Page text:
As a pioneer in modern day landscape industry, ValleyCrest and Burt Sperber have seen their industry expand as well as the natural development of the San Fernando Valley and Uptown over the years. In fact ValleyCrest has been at the forefront of that expansion. After 60 years in the business, I asked Burt if he would ever retire. His response touched the surface of cliché, but with a direct and sincere tone he responded, “That would assume I’m actually working.” Doing what he loves doesn’t feel like work, which is one of those often talked about keys to success. Sperber has found it easy to bring in family members, investors, and innovation to the landscape business because his drive comes from the heart. He has not only put his soul into ValleyCrest but he planted himself in the company’s figurative soil before it began. But how is Mr. Burton S. Sperber today? He has a quiet and friendly demeanor and at almost 80 years old, he’s still as sharp today as he has ever been. As he fiddles with his CISCO phone and explains to me how the network server operates and connects his over 100 offices nationwide, I realize that this “gardener” has things pretty well figured out. Burt is the salt of the earth, a supreme example of the American soul that drives our own ambitions and provides a benchmark for success that proves that hard work will prevail in the long run. There are no short cuts in life and in business. It took him 60 years, but this magician managed to turn $700 investment into $1 billion a year company by literally getting his hands dirty. What makes Burton as strong as a rock is that he knows failure is inevitable, but rebounding from failure is what makes you and your business even stronger. “I’ve made every mistake you’re allowed to make and survived them.”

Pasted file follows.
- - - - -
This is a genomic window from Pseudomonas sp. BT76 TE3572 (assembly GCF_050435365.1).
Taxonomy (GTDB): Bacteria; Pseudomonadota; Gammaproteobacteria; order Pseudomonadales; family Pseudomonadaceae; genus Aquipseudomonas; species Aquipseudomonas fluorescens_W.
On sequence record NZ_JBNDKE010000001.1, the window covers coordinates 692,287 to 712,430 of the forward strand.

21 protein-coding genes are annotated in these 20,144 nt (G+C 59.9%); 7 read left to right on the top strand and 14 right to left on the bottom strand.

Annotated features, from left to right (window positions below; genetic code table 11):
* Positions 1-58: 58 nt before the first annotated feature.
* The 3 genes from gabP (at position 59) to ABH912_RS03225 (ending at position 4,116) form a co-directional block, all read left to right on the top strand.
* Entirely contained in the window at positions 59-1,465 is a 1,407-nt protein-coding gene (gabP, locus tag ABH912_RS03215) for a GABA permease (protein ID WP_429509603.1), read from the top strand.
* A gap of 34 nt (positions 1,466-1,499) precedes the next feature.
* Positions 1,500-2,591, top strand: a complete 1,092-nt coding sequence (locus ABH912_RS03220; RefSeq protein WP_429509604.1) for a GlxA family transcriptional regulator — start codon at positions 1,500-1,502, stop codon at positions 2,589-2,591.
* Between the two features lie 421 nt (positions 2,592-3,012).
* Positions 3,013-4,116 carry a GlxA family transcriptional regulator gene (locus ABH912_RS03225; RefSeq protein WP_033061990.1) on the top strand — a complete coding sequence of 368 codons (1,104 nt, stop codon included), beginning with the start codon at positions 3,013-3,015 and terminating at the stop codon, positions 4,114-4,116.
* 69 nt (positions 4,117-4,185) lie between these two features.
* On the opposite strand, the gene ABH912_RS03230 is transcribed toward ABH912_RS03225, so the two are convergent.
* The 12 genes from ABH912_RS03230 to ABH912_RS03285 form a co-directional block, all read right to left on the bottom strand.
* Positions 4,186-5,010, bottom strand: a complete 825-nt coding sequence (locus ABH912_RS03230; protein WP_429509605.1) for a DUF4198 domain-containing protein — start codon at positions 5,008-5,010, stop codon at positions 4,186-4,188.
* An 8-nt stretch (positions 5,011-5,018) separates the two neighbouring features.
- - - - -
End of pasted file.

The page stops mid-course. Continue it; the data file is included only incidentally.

The fun goes on; ValleyCrest recognizes even more opportunity in the $50 Billion integrated landscape industry. A few years back Michael Dell (Founder and CEO, Dell Computers) took notice of the core strength of the ValleyCrest Companies and his investment firm MSD Capital bought a large interest in the business. Together, they are leading the charge at continual expansion and targeting an even larger market share in years to come.